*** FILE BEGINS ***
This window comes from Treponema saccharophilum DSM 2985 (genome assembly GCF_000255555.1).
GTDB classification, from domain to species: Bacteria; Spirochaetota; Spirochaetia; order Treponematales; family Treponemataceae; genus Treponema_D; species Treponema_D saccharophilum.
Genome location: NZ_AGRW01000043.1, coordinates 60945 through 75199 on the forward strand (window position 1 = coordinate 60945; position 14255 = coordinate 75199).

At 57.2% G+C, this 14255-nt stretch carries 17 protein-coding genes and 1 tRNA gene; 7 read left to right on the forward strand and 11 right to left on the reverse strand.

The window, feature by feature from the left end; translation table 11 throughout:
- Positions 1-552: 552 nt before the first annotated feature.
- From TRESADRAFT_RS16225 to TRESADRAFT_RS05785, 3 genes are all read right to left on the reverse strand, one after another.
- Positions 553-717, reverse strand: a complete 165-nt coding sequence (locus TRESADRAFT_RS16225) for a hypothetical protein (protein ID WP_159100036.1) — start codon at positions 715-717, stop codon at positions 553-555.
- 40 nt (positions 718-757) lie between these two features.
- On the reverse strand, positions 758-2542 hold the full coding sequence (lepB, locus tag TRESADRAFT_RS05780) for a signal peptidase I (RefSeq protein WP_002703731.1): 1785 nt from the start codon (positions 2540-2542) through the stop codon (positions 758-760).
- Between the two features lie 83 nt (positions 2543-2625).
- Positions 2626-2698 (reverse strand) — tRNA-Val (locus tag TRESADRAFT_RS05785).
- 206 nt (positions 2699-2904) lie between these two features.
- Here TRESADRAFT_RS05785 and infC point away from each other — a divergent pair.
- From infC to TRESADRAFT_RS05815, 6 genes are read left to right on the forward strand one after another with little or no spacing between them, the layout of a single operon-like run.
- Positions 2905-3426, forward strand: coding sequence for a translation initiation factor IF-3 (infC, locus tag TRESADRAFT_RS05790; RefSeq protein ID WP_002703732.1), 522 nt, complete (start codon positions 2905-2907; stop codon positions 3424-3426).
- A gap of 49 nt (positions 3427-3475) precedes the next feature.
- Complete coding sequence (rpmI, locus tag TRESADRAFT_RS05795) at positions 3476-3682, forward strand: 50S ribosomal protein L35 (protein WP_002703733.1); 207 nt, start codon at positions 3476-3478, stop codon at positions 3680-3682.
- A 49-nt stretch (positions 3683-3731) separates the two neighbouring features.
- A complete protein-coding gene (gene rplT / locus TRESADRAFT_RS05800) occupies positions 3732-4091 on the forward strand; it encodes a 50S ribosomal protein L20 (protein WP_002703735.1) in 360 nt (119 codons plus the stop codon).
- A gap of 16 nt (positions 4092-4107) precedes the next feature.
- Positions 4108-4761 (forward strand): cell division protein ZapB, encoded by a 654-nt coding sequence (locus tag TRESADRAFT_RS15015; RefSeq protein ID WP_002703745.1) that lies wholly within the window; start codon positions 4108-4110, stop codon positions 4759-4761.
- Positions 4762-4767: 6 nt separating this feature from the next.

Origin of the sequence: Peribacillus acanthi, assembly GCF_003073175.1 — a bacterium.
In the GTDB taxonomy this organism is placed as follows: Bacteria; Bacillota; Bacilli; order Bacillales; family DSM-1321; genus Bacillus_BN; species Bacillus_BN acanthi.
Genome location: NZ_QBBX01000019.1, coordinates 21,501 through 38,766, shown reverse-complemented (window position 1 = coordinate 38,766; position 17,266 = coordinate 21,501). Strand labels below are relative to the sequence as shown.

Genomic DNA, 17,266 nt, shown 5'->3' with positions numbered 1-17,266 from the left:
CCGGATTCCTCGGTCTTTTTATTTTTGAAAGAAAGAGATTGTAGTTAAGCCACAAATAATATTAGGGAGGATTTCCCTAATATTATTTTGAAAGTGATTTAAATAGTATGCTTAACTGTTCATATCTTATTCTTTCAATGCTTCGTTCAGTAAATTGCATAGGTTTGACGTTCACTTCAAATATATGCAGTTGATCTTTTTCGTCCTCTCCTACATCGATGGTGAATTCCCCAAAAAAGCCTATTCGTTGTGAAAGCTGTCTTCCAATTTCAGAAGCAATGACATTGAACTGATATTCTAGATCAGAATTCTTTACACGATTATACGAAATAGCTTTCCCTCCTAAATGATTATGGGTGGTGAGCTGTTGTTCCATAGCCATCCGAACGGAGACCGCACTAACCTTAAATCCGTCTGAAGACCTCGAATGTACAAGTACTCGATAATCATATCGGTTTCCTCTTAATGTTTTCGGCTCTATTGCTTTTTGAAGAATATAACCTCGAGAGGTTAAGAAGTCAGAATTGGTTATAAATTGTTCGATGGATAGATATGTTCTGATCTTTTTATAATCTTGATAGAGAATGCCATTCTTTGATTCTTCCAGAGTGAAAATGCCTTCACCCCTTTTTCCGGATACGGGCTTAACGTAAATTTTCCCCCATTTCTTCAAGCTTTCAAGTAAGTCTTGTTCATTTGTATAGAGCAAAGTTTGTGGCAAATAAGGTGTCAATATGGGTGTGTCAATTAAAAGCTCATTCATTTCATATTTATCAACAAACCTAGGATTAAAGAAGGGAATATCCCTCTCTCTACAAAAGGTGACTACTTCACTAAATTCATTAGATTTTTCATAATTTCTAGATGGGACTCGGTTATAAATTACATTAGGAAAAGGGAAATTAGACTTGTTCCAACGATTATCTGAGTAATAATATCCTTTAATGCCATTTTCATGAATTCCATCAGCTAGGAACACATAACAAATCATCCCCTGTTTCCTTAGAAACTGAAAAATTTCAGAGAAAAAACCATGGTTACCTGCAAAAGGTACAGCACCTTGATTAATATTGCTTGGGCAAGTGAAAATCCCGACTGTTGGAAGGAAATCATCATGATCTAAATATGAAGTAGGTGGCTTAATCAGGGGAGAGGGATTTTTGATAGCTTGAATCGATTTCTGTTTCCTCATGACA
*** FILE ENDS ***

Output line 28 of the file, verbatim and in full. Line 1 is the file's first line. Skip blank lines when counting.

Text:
CCGGATTCCTCGGTCTTTTTATTTTTGAAAGAAAGAGATTGTAGTTAAGCCACAAATAATATTAGGGAGGATTTCCCTAATATTATTTTGAAAGTGATTTAAATAGTATGCTTAACTGTTCATATCTTATTCTTTCAATGCTTCGTTCAGTAAATTGCATAGGTTTGACGTTCACTTCAAATATATGCAGTTGATCTTTTTCGTCCTCTCCTACATCGATGGTGAATTCCCCAAAAAAGCCTATTCGTTGTGAAAGCTGTCTTCCAATTTCAGAAGCAATGACATTGAACTGATATTCTAGATCAGAATTCTTTACACGATTATACGAAATAGCTTTCCCTCCTAAATGATTATGGGTGGTGAGCTGTTGTTCCATAGCCATCCGAACGGAGACCGCACTAACCTTAAATCCGTCTGAAGACCTCGAATGTACAAGTACTCGATAATCATATCGGTTTCCTCTTAATGTTTTCGGCTCTATTGCTTTTTGAAGAATATAACCTCGAGAGGTTAAGAAGTCAGAATTGGTTATAAATTGTTCGATGGATAGATATGTTCTGATCTTTTTATAATCTTGATAGAGAATGCCATTCTTTGATTCTTCCAGAGTGAAAATGCCTTCACCCCTTTTTCCGGATACGGGCTTAACGTAAATTTTCCCCCATTTCTTCAAGCTTTCAAGTAAGTCTTGTTCATTTGTATAGAGCAAAGTTTGTGGCAAATAAGGTGTCAATATGGGTGTGTCAATTAAAAGCTCATTCATTTCATATTTATCAACAAACCTAGGATTAAAGAAGGGAATATCCCTCTCTCTACAAAAGGTGACTACTTCACTAAATTCATTAGATTTTTCATAATTTCTAGATGGGACTCGGTTATAAATTACATTAGGAAAAGGGAAATTAGACTTGTTCCAACGATTATCTGAGTAATAATATCCTTTAATGCCATTTTCATGAATTCCATCAGCTAGGAACACATAACAAATCATCCCCTGTTTCCTTAGAAACTGAAAAATTTCAGAGAAAAAACCATGGTTACCTGCAAAAGGTACAGCACCTTGATTAATATTGCTTGGGCAAGTGAAAATCCCGACTGTTGGAAGGAAATCATCATGATCTAAATATGAAGTAGGTGGCTTAATCAGGGGAGAGGGATTTTTGATAGCTTGAATCGATTTCTGTTTCCTCATGACA